Assuming there is on average one lamp per person, and each person uses it daily for about 1.5 hours. (Approximately 93% of the total student body lives on campus – 1717 students.)

48.78 J/s * 60 s/min * 90 min/day * 365 day/yr = 9.61 E7 J/yr

9.61 E7 J/yr * 1717 students = 1.65 E8 kJ/yr

_______________________________________________________________________________________________
*Reuben Biel, Television*

 Room No Brand Volt (V) Current (A) Wattage (W) Time (hrs_used/day) Occupants Gender kJ Used per Room per Day kJ Used per Individual per Day 1 Sylvania 120 0.44 53 0.57 3 M 109.0285714 36.34285714 2 Emerson 120 0.5 60 1 2 F 216 108 3 --- 0 0 0 0 2 M 0 0 4 Orion 120 0.92 110 1 2 F 396 198 5 Olevin 120 1 100 1.5 3 M 540 180 6 --- 0 0 0 0 2 F 0 0 7 --- 0 0 0 0 3 M 0 0 8 Emerson 120 0.46 55 1 2 F 198 99 9 Magnavox 120 2 240 0.57 1 M 493.7142857 493.7142857 10 Magnavox 120 0.33 40 5 1 M 720 720 11 RCA 120 0.46 55 1.5 1 F 297 297 12 LG 120 1.25 150 6 1 M 3240 3240 13 Insignia 120 0.58 70 0.5 0.5 F 126 --- 13A LG 120 1.25 150 2 0.5 F 1080 --- 13 Total 0 0 0 0 1 F 0 1206 14 --- 0 0 0 0 1 F 0 0

Assuming that Televisions only draw energy while being used (false assumption so is an underestimate of actual usage):
Average Usage per Female per Day (including those without TVs): 273 kJ/day
Average Usage per Male per Day (including those without TVs): 667 kJ/day
If there are approx. 960 females (54.8%) and 790 males on campus (Total 1750 students), then:
Total Female Usage per Year = 273 kJ/female-day*365 days/yr*960 females = 9.55E7kJ/yr
Total Male Usage per Year = 667 kJ/male-day*365 days/yr*790 males = 1.92E8kJ/yr
Total Energy Usage per Year = 9.55E7kJ/yr + 1.92E8kJ/yr = 2.88E8kJ/yr

| Room | Brand | Voltage (V) | Current (A) | Power (W) |

 1 0 0 0 0 2 0 0 0 0 3 0 0 0 0 4 Timex 120 0.05 6 5 Memorex 15 1 15 6 Sony 120 0.04 5 6 0 0 0 0 6 0 0 0 0 7 Sony 120 0.04 5 8 RCA 22 1 22 8 iPod 15 1.5 22.5 9 0 0 0 0 9 0 0 0 0 9 0 0 0 0 10 0 0 0 0 11 0 0 0 0 12 Sony 120 0.04 5 13 0 0 0 0 14 Sony 120 0.04 5 15 Memorex 120 0.04 5 16 0 0 0 0

Number of students with alarm clocks:

9/21 students in the survey = 43 % x ~1750 students on campus = 752 students

Average power use of alarm clocks: 10.0 W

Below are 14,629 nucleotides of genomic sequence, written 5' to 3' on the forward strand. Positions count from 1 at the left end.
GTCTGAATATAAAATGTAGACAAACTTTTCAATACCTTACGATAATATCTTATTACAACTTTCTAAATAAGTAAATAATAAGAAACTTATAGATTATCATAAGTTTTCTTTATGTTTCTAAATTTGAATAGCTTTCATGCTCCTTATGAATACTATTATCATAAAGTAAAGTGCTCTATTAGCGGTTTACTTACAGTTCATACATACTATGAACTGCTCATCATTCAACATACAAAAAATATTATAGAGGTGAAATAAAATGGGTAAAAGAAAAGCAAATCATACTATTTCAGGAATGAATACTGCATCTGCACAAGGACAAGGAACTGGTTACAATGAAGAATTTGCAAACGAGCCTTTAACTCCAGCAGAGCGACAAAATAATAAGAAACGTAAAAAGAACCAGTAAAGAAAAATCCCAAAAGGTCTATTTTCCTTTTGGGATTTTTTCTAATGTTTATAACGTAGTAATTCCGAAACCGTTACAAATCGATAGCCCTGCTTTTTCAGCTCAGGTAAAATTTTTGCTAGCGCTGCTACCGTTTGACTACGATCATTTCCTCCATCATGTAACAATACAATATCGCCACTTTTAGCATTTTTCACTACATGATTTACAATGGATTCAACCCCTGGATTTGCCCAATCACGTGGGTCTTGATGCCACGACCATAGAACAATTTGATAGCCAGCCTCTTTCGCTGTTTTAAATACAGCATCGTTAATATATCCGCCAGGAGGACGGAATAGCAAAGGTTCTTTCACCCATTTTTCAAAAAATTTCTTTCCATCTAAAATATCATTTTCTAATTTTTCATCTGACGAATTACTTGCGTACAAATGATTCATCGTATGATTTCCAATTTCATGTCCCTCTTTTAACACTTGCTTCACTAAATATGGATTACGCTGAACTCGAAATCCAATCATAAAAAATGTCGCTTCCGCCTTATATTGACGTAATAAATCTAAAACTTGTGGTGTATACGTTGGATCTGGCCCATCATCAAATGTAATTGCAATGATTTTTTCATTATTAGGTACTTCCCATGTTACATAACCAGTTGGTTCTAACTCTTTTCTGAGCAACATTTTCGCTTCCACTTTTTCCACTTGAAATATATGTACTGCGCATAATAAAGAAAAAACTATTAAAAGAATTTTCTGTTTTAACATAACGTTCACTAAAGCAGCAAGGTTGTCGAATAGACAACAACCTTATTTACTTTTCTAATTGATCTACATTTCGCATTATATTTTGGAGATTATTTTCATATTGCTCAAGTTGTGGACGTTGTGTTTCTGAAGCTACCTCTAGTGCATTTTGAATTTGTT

Total Average power use (including non-owners): 4.3 W

Yearly Average Power Use per student:

4.3 J/sec x 60 sec/min x 60 min/hr x 24 hr/day x 365 day/yr = 1.36 x 10^8 J/yr

Campus Power use:

1.36 x 10^8 J/yr x 1750 students = 2.40 x 10^11 J/yr x 1 kJ/1000 J = 2.40 x 10^8 kJ/yr

Josie Thiele, Microwave Oven

 Brand Voltage (V) Current (A) Power (W) 1 Cuisinart 120 8 1000 2 120 8 1000 3 GE 120 9 1100 4 120 9 1100 5 LG 120 13 1500 6 120 13 1500 7 120 13 1500 8 Sharp 120 9 1100 9 120 9 1100 10 Frigidaire 150 6 900 Average 1180

Assuming that there is one microwave per room (and each room has 2 people in it), and each room uses it for 20 minutes a day.

Yearly Average Power Use per microwave

1180J/s*60s/min*20min/day*365day/yr*1kJ/1000J=5.2*10^5kJ/yr

Annual Campus Power Use

Assuming there is one per room, ~875 rooms

5.2*10^5kJ*875rooms=4.6*10^8kJ/yr

*Erin Schnettler-Hair Straightners

 89.4W Sample Brand Voltage (V) Power (W) 1 Emperor 110V 200W 2 Solia 110V 58W 3 Sedu 110V 72W 4 Solia 110V 58W 5 CHI 110V 35W 6 Sedu 110V 72W 7 Conair 120V 36W 8 Solia 110V 58W 9 Hot Tools 110V 170W 10 Solano 110V 135W Avg.

--Average Energy Consumption per year assuming 10 minutes of daily use
89.4J/sec*(60sec/min)(10min/day)(365days/year)=19578600 J/year

--Avg. Energy Consumption per year assuming that use is limited to all females on campus:
19578600 J * 1,764 students * .548 =3.454*10^10 J (1 kJ/1000 J) = 3.45*10^7 kJ/year

_______________________________________________________________________________________________

Greg Klein: Coffee Makers

 1812.5 Brand Voltage (V) Current (A) Power (W) 1 Mr. Coffee 120 7.5 900 2 120 7.5 900 3 Black and Decker 120 10 1200 4 Cuisinart 120 13.833 1660 5 120 13.833 1660 6 Cuisinart 120 9.166 1100 7 120 9.166 1100 8 Hamilton Beach 120 7.5 900 9 Hamilton Beach 120 12 1140 10 120 12 1140 Average

Assuming about one in ten students has a coffee maker:

0.1 x 1764 students = 176.4 students

Average yearly power consumption, assuming 5 minutes daily use:

1170 J / sec x 60 sec / min * 5 min x 365 = 1.281 x 10^8 J / year

Total power consumption for the campus:

1.281 x 10^8 (J / year x students) x 176.4 students = 2.260 x 10^10 J / year

2.260 x 10^7 kJ / year

Andy Oakes, Laptop Chargers

-->| Sample | Brand | Voltage | Current | Power |

 1 Macbook 16.5V 3.65A 60W 2 Macbook Pro 16.5V 3.65A 60W 3 Dell Latitude 19.5V 3.34A 65W 4 Dell Inspiron 19.5V 3.34A 65W 5 Macbook Pro 16.5V 4.6A 85W 6 HP Compaq 19V 4.74A 90W 7 Macbook Pro 16.5V 3.65A 60W 8 Macbook 16.5V 3.65A 60W 9 Dell Inspiron 19.5V 3.34A 65W 10 Gateway NV 19V 4.74A 90W Average 70W